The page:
Surrounded by salt water again

Eighties’ popstrels will recognise the Smash Hits euphemism for being drunk but now “tired and emotional” is a neat summary of my daily, sober condition. It is the week of World Mental Health day and my mental state has definitely been wandering into the realms of the unhealthy of late. A combination of the following and others: trauma as a result of having cancer AT ALL; that cancer being misdiagnosed; the effects of the radical treatment on my body and psyche; the realisation that my cancer is actually Stage Three (no one has thought to tell me this officially — but I know it is); fatigue, hot flashes, other less publicly shareable side effects, and emotional fragility as a result of hormone therapy; fatigue and stomach problems from the clinical trial drug I take; my quest to eat healthily and exercise every day, that often fails (partly due to exhaustion being a bad place to make good decisions from); being back to work with a timetable bursting at the seams; marking and planning; additional responsibilities in my department (intellectually stimulating– but takes up a lot of mental space); not wanting to miss out on seeing my friends and family but also needing to be on my own to cope with the sheer volume of people I see every day at work; anxiety about (alleged) ovary removal — no date yet, but supposed to be next month; remortgaging the house so we can buy a camper van; my son’s secondary school application; wanting and needing to write much, much more but not being able to fit it in most weeks; a total lack of response from Brighton and Hove Hospital Trust to my two complaints about their treatment of me and, to cap it all off, the looming spectre of Brexit rendering all skies grey and filled with daily, incessant rain — is it just a special effect to conjure up pathetic fallacy that the director of the final season of the UK has decided on? These are all conspiring to render me a wobbly jelly brain at best and a full on rampaging, wailing banshee at worst. I am always just one computer taking too long to start up away from an earth shattering meltdown. LIFE + ADDED CANCER.

Thankfully, the kids at school and their various shenanigans are not adding to this list. On the whole they have been absolutely delightful, as they always are. It’s just that working in a school — any school — is exhausting and draining. I defer to the exhaustion of police, paramedics, front-line medical staff in A and E and other high stress public serving roles but you have never known the mind numbing tiredness a teacher feels until you have done it yourself. Imagine being in a small, hot room for up to five hours a day. This room has windows but they don’t open wide enough to allow in actual fresh air or a breeze and there is a faint smell of rugby socks and lunch. A succession of people — mostly between the ages of 11 and 16 — troop in and out all day, in batches of 25–30. The next batch is waiting to come in while the others are still leaving. You have to know everything about these people — from how they use a full stop, to how they are emotionally and everything in between. They don’t all necessarily want to be there, but you have to make them do things anyway, like read and answer questions about what they have read or write creatively on demand. And answer their questions. And stop them from shouting out “Foreskin!” endlessly. And reassure them if they are anxious about doing well enough at this school business (too many of these since Gove happened to us). And make sure they are in the right uniform. And not chewing gum or going to the toilet too frequently. And a billion other things. If you leave this room, you have to pass through busy corridors where you may encounter any number of people who need to talk to you. This is the same literally anywhere in the building. In person, via email, by telephone or by note, you are fair game at any stage in your day to be asked to do something or answer a question. I would not be surprised if a carrier pigeon flew in through my window with an urgent message one afternoon. Dont worry about feeling unwanted once you get home, because via email, your working day extends to any time of the day or night if you let it. Don’t even think about going to the toilet. You can’t. In the one minute you have time to do so, there is always someone else in there and if there isn’t and you make it in, someone can still talk to you through the door.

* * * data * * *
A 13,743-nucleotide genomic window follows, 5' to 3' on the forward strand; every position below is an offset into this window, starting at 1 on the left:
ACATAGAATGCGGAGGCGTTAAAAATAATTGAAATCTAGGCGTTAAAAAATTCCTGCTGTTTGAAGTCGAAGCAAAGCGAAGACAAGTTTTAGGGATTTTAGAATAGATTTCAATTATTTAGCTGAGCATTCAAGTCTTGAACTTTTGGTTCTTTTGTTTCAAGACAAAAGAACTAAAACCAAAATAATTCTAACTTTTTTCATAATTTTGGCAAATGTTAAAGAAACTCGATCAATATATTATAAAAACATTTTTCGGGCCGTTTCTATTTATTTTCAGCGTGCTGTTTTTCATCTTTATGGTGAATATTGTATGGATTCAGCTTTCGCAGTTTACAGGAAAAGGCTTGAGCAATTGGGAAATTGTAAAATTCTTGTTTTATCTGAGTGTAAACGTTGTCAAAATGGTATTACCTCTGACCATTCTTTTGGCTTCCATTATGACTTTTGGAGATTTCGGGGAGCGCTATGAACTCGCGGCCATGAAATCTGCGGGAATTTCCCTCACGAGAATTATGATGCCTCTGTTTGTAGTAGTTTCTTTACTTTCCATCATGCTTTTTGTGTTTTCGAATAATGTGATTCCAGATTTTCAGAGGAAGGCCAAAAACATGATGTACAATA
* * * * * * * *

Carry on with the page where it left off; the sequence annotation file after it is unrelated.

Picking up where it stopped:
Our English staffroom is a drink of water in the desert, a refuge, a safe haven of funny souls who like nothing more than to laugh together at the most ridiculous things. We all love our jobs but we all understand that a day at school leaves you as drained of life force as if Dracula himself had decided to make you his birthday feast. By this point in the term, with two weeks to go before half term, the daily drainings are taking their toll.